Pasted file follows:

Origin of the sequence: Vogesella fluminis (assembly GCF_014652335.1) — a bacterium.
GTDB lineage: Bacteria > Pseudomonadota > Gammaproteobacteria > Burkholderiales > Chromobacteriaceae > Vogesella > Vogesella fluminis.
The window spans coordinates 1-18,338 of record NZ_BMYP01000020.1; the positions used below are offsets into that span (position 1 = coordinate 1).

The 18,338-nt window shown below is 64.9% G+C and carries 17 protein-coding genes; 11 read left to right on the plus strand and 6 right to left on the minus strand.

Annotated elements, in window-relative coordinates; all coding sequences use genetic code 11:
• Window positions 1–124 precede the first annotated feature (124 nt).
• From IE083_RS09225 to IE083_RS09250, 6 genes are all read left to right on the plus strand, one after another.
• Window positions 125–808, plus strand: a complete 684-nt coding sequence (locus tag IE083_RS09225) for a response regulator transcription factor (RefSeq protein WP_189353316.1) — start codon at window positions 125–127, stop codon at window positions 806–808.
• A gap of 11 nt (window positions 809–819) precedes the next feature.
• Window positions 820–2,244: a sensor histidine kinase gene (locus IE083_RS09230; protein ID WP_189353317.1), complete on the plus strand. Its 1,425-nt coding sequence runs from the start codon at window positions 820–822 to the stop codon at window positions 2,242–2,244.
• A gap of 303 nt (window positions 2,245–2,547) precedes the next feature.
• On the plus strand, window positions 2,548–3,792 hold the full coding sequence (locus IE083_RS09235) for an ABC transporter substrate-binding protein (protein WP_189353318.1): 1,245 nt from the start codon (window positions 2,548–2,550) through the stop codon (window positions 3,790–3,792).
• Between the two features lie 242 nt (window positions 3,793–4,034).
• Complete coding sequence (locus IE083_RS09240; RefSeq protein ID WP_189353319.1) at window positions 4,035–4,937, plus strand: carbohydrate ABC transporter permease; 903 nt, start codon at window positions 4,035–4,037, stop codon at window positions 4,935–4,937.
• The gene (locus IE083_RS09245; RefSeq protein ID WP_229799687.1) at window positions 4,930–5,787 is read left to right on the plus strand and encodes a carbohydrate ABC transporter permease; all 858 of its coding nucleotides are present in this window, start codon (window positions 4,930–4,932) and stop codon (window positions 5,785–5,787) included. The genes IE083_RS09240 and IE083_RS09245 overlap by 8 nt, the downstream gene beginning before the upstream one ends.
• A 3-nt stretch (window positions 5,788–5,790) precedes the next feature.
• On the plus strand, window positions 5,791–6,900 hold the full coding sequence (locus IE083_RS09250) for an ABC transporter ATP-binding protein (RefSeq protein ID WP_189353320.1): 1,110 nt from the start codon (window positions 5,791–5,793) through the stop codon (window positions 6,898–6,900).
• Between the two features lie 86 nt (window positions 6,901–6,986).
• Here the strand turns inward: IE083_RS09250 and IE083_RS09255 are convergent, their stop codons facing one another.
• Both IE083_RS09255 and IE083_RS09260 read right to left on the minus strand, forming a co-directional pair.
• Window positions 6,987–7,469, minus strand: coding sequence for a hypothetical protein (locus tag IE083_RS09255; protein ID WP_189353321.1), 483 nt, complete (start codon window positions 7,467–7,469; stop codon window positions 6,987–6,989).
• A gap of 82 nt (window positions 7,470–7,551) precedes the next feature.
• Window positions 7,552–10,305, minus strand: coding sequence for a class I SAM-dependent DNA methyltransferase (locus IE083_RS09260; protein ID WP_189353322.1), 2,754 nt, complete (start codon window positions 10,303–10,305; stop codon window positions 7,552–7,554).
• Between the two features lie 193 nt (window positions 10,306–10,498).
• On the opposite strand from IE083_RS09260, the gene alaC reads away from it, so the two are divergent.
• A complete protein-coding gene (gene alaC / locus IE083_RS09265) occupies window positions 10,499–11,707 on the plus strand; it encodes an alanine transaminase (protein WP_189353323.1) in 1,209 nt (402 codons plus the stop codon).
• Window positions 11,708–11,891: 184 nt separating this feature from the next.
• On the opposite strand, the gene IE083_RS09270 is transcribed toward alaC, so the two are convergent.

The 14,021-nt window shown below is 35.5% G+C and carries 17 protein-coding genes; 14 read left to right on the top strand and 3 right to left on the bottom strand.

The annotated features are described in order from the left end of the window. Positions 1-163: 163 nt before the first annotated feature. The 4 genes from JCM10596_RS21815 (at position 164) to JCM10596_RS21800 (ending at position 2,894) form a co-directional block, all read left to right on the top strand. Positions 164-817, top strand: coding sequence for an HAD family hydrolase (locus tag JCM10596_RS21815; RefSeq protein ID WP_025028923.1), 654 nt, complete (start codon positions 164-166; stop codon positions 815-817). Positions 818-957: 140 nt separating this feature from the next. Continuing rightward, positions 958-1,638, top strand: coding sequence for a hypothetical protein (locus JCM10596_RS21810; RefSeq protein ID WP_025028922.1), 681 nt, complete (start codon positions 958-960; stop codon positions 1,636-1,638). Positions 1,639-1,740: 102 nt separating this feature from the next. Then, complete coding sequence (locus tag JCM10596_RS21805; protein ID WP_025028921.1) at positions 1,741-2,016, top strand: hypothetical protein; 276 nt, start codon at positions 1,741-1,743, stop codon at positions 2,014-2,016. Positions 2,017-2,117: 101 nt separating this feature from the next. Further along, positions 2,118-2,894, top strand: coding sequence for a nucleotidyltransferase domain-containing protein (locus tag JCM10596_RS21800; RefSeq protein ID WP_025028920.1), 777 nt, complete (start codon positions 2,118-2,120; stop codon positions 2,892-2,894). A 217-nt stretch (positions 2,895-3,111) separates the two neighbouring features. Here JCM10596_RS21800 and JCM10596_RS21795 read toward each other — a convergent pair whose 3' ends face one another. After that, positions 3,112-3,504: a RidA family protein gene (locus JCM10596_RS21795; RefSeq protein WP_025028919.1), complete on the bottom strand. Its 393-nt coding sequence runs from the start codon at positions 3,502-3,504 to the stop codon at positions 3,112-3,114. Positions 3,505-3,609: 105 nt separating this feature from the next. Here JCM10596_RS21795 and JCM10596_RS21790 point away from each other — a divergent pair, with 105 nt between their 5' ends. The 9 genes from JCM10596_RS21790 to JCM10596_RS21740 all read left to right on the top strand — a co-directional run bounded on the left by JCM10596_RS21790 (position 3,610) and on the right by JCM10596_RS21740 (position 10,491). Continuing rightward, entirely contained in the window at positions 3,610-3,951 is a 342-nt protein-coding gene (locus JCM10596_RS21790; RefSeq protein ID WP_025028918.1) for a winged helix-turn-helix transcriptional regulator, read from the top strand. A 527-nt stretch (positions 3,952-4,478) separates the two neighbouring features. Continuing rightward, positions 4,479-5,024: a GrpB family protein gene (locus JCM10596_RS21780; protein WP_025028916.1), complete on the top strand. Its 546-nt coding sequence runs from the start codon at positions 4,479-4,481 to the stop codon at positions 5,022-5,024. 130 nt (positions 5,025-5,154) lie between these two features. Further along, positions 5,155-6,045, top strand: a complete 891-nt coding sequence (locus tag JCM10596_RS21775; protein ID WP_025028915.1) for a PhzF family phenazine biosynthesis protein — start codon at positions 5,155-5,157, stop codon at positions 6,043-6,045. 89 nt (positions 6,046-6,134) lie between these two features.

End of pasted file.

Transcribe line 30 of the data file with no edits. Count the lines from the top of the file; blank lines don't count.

The annotated features are described in order from the left end of the window. Positions 1-163: 163 nt before the first annotated feature. The 4 genes from JCM10596_RS21815 (at position 164) to JCM10596_RS21800 (ending at position 2,894) form a co-directional block, all read left to right on the top strand. Positions 164-817, top strand: coding sequence for an HAD family hydrolase (locus tag JCM10596_RS21815; RefSeq protein ID WP_025028923.1), 654 nt, complete (start codon positions 164-166; stop codon positions 815-817). Positions 818-957: 140 nt separating this feature from the next. Continuing rightward, positions 958-1,638, top strand: coding sequence for a hypothetical protein (locus JCM10596_RS21810; RefSeq protein ID WP_025028922.1), 681 nt, complete (start codon positions 958-960; stop codon positions 1,636-1,638). Positions 1,639-1,740: 102 nt separating this feature from the next. Then, complete coding sequence (locus tag JCM10596_RS21805; protein ID WP_025028921.1) at positions 1,741-2,016, top strand: hypothetical protein; 276 nt, start codon at positions 1,741-1,743, stop codon at positions 2,014-2,016. Positions 2,017-2,117: 101 nt separating this feature from the next. Further along, positions 2,118-2,894, top strand: coding sequence for a nucleotidyltransferase domain-containing protein (locus tag JCM10596_RS21800; RefSeq protein ID WP_025028920.1), 777 nt, complete (start codon positions 2,118-2,120; stop codon positions 2,892-2,894). A 217-nt stretch (positions 2,895-3,111) separates the two neighbouring features. Here JCM10596_RS21800 and JCM10596_RS21795 read toward each other — a convergent pair whose 3' ends face one another. After that, positions 3,112-3,504: a RidA family protein gene (locus JCM10596_RS21795; RefSeq protein WP_025028919.1), complete on the bottom strand. Its 393-nt coding sequence runs from the start codon at positions 3,502-3,504 to the stop codon at positions 3,112-3,114. Positions 3,505-3,609: 105 nt separating this feature from the next. Here JCM10596_RS21795 and JCM10596_RS21790 point away from each other — a divergent pair, with 105 nt between their 5' ends. The 9 genes from JCM10596_RS21790 to JCM10596_RS21740 all read left to right on the top strand — a co-directional run bounded on the left by JCM10596_RS21790 (position 3,610) and on the right by JCM10596_RS21740 (position 10,491). Continuing rightward, entirely contained in the window at positions 3,610-3,951 is a 342-nt protein-coding gene (locus JCM10596_RS21790; RefSeq protein ID WP_025028918.1) for a winged helix-turn-helix transcriptional regulator, read from the top strand. A 527-nt stretch (positions 3,952-4,478) separates the two neighbouring features. Continuing rightward, positions 4,479-5,024: a GrpB family protein gene (locus JCM10596_RS21780; protein WP_025028916.1), complete on the top strand. Its 546-nt coding sequence runs from the start codon at positions 4,479-4,481 to the stop codon at positions 5,022-5,024. 130 nt (positions 5,025-5,154) lie between these two features. Further along, positions 5,155-6,045, top strand: a complete 891-nt coding sequence (locus tag JCM10596_RS21775; protein ID WP_025028915.1) for a PhzF family phenazine biosynthesis protein — start codon at positions 5,155-5,157, stop codon at positions 6,043-6,045. 89 nt (positions 6,046-6,134) lie between these two features.